Yet, if we take a slightly longer view not all is doom and gloom for financial markets. Recent research by Charles Schwab looks at the last 13 epidemic outbreaks since June 1981. The research looks at global market returns, by measuring the performance of the MSCI World Index, after the first month, 3-months and 6-months from the outbreak.

After the first month, the global equity index, which measures the performance of large and mid-cap companies in 23 developed countries, generated an average return of 0.44% when taking into account all 13 epidemics. After the first month, the worst decline was recorded in 2018 when the Ebola virus broke in October. Then the world market index lost 7.4%. Almost three years before, global equity markets lost 6% when the Zika virus broke.

On the other hand when SARS and Swine Flu broke, in April 2003 and April 2009 respectively, equity markets were not concerned at all. One month after the SARS epidemic made headlines, global stock markets gained 8.6% while they gained nearly 11% one month after Swine Flu left its first casualties.

The same research also shows that after three and six months, the MSCI World Index gained 3% and 8.5% respectively.

Certain sectors are more vulnerable to news related to the epidemic. Airlines, travel agents, hoteliers, retail companies and other cyclical sectors are expected to be among the most volatile if no solution is found shortly. On the other hand, we have already seen a surge in demand for high quality sovereign bonds, as the yield on the 10-year US Treasury declined (prices increase) to a three-month low of 1.61% last Monday. Gold futures also increased.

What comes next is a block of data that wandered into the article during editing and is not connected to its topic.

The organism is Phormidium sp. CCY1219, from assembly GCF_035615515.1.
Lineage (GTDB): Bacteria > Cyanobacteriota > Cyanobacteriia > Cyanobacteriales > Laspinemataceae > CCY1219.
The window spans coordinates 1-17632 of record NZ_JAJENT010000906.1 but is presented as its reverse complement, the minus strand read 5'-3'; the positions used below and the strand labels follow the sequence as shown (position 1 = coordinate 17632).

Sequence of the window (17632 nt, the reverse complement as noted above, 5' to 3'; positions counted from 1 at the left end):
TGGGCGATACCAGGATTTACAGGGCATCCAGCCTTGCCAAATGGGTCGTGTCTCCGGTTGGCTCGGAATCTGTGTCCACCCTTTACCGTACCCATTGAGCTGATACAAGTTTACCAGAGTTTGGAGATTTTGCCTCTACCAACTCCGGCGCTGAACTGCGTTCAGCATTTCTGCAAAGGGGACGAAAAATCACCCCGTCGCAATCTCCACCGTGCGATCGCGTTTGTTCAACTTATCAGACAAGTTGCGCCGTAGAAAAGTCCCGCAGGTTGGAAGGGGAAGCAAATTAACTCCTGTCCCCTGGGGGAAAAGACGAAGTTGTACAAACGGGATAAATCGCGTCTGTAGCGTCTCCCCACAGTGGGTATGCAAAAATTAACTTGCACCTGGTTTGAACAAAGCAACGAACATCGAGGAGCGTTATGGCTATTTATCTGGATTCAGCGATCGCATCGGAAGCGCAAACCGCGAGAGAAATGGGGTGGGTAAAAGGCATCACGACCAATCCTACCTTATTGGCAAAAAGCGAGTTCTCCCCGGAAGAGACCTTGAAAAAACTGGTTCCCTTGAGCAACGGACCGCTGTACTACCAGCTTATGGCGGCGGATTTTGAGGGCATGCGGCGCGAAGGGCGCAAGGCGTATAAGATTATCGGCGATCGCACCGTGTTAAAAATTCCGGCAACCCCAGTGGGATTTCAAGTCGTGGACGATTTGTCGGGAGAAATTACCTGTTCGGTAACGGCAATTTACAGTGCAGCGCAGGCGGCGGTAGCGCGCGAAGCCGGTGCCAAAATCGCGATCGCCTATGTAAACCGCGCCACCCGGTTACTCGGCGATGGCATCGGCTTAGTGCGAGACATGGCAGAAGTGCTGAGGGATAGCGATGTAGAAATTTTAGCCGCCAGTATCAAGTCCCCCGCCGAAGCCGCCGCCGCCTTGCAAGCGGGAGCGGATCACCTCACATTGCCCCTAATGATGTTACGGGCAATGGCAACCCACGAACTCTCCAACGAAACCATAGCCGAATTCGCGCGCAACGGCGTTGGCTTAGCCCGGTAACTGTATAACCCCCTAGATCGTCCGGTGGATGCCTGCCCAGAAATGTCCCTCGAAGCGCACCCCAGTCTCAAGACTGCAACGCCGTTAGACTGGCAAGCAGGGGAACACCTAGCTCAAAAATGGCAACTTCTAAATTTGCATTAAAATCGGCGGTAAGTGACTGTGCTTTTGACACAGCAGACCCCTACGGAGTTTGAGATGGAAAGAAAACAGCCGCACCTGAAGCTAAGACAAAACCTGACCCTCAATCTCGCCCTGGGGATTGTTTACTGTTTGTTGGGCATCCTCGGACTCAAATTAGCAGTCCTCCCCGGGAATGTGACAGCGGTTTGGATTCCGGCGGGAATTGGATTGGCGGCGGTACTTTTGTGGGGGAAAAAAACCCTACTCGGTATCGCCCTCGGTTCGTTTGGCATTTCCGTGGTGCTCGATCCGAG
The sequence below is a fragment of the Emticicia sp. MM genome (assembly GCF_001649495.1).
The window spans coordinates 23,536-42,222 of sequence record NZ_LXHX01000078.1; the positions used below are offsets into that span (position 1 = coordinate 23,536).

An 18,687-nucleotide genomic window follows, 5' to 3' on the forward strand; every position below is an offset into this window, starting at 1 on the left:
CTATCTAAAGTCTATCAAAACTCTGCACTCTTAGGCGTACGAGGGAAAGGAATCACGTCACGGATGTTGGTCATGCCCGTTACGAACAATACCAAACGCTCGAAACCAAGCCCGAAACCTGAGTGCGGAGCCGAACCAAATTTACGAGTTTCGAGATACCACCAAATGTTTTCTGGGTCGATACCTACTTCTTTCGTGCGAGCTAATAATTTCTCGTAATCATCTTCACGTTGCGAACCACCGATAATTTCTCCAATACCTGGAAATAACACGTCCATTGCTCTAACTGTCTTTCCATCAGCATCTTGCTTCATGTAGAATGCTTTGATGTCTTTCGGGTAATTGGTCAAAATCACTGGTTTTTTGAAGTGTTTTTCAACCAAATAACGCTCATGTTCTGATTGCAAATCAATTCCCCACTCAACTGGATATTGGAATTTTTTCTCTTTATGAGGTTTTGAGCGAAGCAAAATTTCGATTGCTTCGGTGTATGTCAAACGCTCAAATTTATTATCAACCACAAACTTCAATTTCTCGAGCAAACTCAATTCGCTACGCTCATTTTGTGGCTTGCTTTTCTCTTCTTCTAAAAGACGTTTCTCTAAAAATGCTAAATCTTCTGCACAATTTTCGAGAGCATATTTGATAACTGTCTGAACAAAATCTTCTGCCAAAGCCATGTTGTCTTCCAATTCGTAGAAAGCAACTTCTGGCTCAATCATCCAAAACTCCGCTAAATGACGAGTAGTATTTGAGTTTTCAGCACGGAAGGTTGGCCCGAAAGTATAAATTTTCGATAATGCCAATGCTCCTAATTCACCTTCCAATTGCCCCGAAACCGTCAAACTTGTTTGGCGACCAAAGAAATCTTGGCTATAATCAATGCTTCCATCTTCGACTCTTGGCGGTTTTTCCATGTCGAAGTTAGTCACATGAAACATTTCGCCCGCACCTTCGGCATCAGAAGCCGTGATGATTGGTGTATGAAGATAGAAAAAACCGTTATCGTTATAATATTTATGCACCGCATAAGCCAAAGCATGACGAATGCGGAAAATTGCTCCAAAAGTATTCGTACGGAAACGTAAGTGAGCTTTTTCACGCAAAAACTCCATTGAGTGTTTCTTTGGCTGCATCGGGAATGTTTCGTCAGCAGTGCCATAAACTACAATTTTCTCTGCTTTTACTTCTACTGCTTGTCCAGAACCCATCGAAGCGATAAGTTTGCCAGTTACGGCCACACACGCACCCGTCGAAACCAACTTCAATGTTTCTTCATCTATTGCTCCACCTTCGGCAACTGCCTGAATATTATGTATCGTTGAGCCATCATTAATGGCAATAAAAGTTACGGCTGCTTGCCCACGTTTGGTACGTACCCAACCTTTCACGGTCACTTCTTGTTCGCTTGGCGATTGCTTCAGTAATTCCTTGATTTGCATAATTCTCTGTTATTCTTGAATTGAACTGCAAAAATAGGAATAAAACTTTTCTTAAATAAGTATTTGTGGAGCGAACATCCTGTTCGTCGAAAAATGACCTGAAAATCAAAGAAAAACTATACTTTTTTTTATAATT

Given the levels markets are trading at, this kind of negative news may encourage some investors to lock in their gains and exit their positions. The less clarity financial markets have in the next few days and weeks, the more investors will grow nervous about their investment positions. We may witness an increase in equity markets’ volatility if the epidemic makes further headlines. However, based on market returns after previous epidemics, and if history is any guide to the future, investors should not stay away from financial markets when volatility increases, but they should avoid food markets in China, for the time being.


Gabriel Mansueto is Head of Investment Advisors at Jesmond Mizzi Financial Advisors Limited. This article does not intend to give investment advice and the contents therein should not be construed as such. The Company is licensed to conduct investment services by the MFSA and is a Member of the Malta Stock Exchange and a member of the Atlas Group. The directors or related parties, including the company, and their clients are likely to have an interest in securities mentioned in this article. Investors should remember that past performance is no guide to future performance and that the value of investments may go down as well as up. For further information contact Jesmond Mizzi Financial Advisors Limited of 67, Level 3, South Street, Valletta, on Tel: 2122 4410, or email [email protected]